there a risk that a child might falsely confess to a crime while talking to
police? Does the law reflect this risk? This article will discuss the rights of
children accused of crimes, and when what they say may be used as evidence
When a school is broken into, a boy hanging around in the area is picked up by police. When questioned, he confesses to the crime. But did he do it? Confessions are often solid evidence, but may sometimes be unreliable. There are a number of reasons why a suspect who is innocent may confess to a crime that they didn’t commit. For example, if they think they may get a lighter sentence, don’t understand the nature of the charges against them, or are subject to undue pressure from authorities who believe they are guilty.
These reasons are amplified when the criminal justice system is dealing with child offenders, as a child may have less ability to fully understand the situation in which they find themselves. There may be language barriers, and they may not understand that their words may be used as evidence against them later. As such, it is important that children entering the criminal justice system, and the people around them, are aware of the rights they have, and safeguards that are in place to prevent innocent children being convicted if they have falsely confessed to a crime they did not commit.
The Gambian juvenile criminal justice system has in place safeguards to prevent unreliable confessions from being admitted as evidence. Section 208 of the Children’s Act 2005 sets out specific rights in place to protect suspects in the criminal process. Most important of these, in subsection b), is the right to remain silent. This right protects freedom from pressure to give a statement, and means that juveniles accused of crimes can ensure that they take time to consult with parents or legal representation, to ensure they fully understand what they might be confessing.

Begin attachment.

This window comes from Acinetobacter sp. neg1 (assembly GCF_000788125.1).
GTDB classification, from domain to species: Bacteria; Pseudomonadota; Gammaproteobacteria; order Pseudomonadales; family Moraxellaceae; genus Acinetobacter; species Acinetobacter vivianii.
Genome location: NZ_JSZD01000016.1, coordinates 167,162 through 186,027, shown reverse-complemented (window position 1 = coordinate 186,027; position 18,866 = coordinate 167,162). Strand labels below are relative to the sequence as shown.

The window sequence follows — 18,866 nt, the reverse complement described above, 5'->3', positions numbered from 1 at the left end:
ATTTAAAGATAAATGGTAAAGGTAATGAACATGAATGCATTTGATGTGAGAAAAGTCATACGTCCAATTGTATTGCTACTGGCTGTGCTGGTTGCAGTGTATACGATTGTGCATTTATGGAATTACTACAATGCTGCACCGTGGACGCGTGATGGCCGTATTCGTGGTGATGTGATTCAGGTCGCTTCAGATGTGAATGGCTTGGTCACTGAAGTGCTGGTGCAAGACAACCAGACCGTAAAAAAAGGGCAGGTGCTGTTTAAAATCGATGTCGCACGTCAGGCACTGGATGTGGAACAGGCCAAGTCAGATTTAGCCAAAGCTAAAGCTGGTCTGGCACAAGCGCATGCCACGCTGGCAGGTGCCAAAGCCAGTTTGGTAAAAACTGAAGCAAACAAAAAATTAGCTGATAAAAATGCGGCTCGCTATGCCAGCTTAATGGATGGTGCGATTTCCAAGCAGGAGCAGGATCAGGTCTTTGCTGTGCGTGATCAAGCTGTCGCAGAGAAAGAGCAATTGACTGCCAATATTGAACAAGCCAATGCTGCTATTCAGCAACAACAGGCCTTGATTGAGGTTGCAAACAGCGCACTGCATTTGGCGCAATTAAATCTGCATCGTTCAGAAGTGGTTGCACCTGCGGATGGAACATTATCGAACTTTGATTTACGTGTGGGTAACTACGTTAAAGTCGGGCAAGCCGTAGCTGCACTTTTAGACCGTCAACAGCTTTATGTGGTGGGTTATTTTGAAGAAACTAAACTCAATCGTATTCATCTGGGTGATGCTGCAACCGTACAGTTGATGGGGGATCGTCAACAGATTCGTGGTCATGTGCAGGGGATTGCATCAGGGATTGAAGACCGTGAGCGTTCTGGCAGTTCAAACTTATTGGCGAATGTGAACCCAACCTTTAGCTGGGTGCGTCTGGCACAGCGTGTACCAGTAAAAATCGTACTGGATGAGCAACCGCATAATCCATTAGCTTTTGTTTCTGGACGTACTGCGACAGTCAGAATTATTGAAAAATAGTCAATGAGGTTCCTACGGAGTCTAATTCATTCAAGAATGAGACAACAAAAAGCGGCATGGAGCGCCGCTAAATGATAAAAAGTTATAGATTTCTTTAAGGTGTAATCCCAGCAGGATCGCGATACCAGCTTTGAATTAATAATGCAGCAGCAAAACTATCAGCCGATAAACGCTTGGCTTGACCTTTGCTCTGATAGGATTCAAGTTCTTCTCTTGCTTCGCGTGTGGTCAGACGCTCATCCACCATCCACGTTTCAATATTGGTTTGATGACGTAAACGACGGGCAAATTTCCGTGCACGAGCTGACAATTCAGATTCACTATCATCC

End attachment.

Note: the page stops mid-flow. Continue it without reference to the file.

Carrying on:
This is supported by the right, in subsection d) of the same act, to the presence of a parent or guardian during all questioning. This, in combination with the right to silence, allows juveniles the proper time to consider the statements they make to police, to prevent carelessly confessing to a crime which they do not intend to do so. These rights are supported by duties on police in Section 210 of the same act, minimising questioning between police and a child except with the presence of a parent/guardian.
The Sections in the Children’s Act aim to keep procedure in the best interests of the child, and to minimise the potential for self-incriminating evidence to be unduly given. Evidence which is presented in contravention of these sections will not be admissible under the Rules of the Children’s Court, providing an additional safeguard for suspects and influencing police practice.
Parents and children should still be aware of their rights when accused of crimes. Although cooperating fully with the process may be in their best interests, this freedom not to make a statement without legal representation, or at least the presence of a parent/guardian can prevent false confessions being made. Despite the other safeguards, exercise of this right is part of fair criminal process in the Gambia.
LLM International Law
Visiting Lecturer, Faculty of Law, UTG
Honorary Lecturer, University of Bristol Law School
The Gambia/United Kingdom